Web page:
Good question. Maybe the fact that certain practices, called “scientific”, give us the technical ability to manipulate nature, to predict events, and can be evaluated for truth by standards shared by thinking people across cultures and paradigms, while other practices, called “political”, are concerned mainly with the power-relations between individuals in society.
‘Power-relations are reality itself! There’s nothing outside power-relations! (—except for that sentence, which posits its own objective truth).’ Foucault and Rorty, sitting in a tree, k-i-s-s-i-n-g, first comes love, then comes marriage, then comes Rorty’s mental miscarriage.
One of the reasons I can’t help having disdain for relativists like Foucault and Rorty, who in this respect seem no more intelligent than the average politically correct relativistic American, is that anti-relativist objections to their theories are brain-numbingly obvious.
[From a different book:] If Foucault is giving a generalized critique of general theories [i.e., of theories that purport to be “objectively true,” or true even outside the discursive practices in which they’re embedded], then he may be open to a familiar objection to all such attempts, namely, that they are self-defeating. If all attributions of truth and falsity are relative to discursive practices [and so are not valid outside a particular discursive practice], the objection would go, then the truth-claims of Foucault’s own thesis will be equally relative to a particular discursive practice. That is, he will not be able to claim that his own thesis is objectively true, or such that it ought to be accepted by any rational being. Foucault could, however, defend himself against such objections by, for example, presenting his enterprise as not so much a general theoretical critique of theories as a piecemeal liberation of his readers from the harmful influence of the belief in the need for general theories to be accepted by any rational being.
But what is meant by “general theory” here? Every hypothesis is general, inasmuch as it is put forward as being true—not true “relative” to anything, but simply true. Therefore, by writing his painstakingly dense books, Foucault is trying to free his readers from the temptation to take seriously theories such as his.
Of course, broad, unscientific worldviews like “Enlightenment-humanism” or “Marxism-Leninism” deserve to be dissected and aren’t “objectively true” (partly because they incorporate a system of values). But either the Foucauldian, Rortyan position is obvious in this way or it’s unrigorous and ultimately self-refuting.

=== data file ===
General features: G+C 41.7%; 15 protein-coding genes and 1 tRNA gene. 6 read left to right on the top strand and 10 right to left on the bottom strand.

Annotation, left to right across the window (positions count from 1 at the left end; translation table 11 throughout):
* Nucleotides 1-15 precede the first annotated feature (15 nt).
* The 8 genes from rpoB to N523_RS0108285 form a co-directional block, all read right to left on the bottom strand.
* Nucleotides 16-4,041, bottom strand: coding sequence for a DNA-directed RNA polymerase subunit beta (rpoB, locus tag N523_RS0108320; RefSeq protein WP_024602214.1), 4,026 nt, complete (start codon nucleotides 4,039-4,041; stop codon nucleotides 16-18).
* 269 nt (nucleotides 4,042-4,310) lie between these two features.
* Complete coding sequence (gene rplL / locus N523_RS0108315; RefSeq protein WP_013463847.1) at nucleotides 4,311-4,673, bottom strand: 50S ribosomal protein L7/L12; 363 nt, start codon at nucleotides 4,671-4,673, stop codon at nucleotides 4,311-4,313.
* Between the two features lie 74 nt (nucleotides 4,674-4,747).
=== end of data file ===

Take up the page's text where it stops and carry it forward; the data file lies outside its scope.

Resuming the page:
See Leopold Pospisil, The Kapauku Papuans of West New Guinea.  (Suggestive remark: in this respect it’s similar to consciousness.)  The order “Go over there!” posits the state of you being over there.  I say “to an extent” because, as Andrew Sayer says in Method in Social Science: A Realist Approach, there is always some continuity between two given “vocabularies”, some way of arguing between them. This is because, insofar as people follow the most basic rules of logic (which they have to if they speak a language), their methods of finding truth are essentially similar. Newtonians can argue against relativists; Western scientists can demonstrate to Papuans that the latter’s explanatory myths (of, say, an eclipse) are incorrect. (Insofar as people are rational, they must accept and utilize evidence in support of beliefs. And the scientist’s evidence—his whole framework, in fact—is more compelling than the Papuan’s, for obvious reasons. If despite overwhelming evidence the Papuan persists in his mythical beliefs, he is to that extent irrational. (An example of a ‘framework-neutral’ criterion for deciding between theories is predictive ability. Even Papuans want to be able to predict phenomena, like eclipses and weather-patterns. To the extent that the scientist is better able to predict these things, his theories are better than the Papuan’s.))  He’s right that in a sufficiently different language and conceptual framework the problem wouldn’t arise, but it doesn’t make sense to assume that therefore the problem is a verbal illusion. For it may be that our language and conceptual system are subtler and more faithful to differences in the Sachen selbst than the other language is. For example, the Greek idea that sensation belongs to the body rather than the mind is indeed an interesting alternative to our Cartesian intuitions, but it’s probable that philosophical argument would conclude that our intuitions are more faithful to differences in the ‘raw material’—differences that are merely “potential” (for us) until they’re made “actual” in our awareness. How else would our intuitions, our “whole cluster of images”, have persisted for centuries if they didn’t correspond to distinctions in the raw material of experience? –Anyway, all this is academic, because my solution to the mind-body problem [in the above-linked paper] accommodates both the Greek and the Cartesian intuitions. It explains in what sense mental phenomena are physical and in what sense they aren’t.  Here he overlooks the fact that knowledge can be both “a matter of conversation and of social practice” and “an attempt to mirror nature.” The two are not mutually exclusive.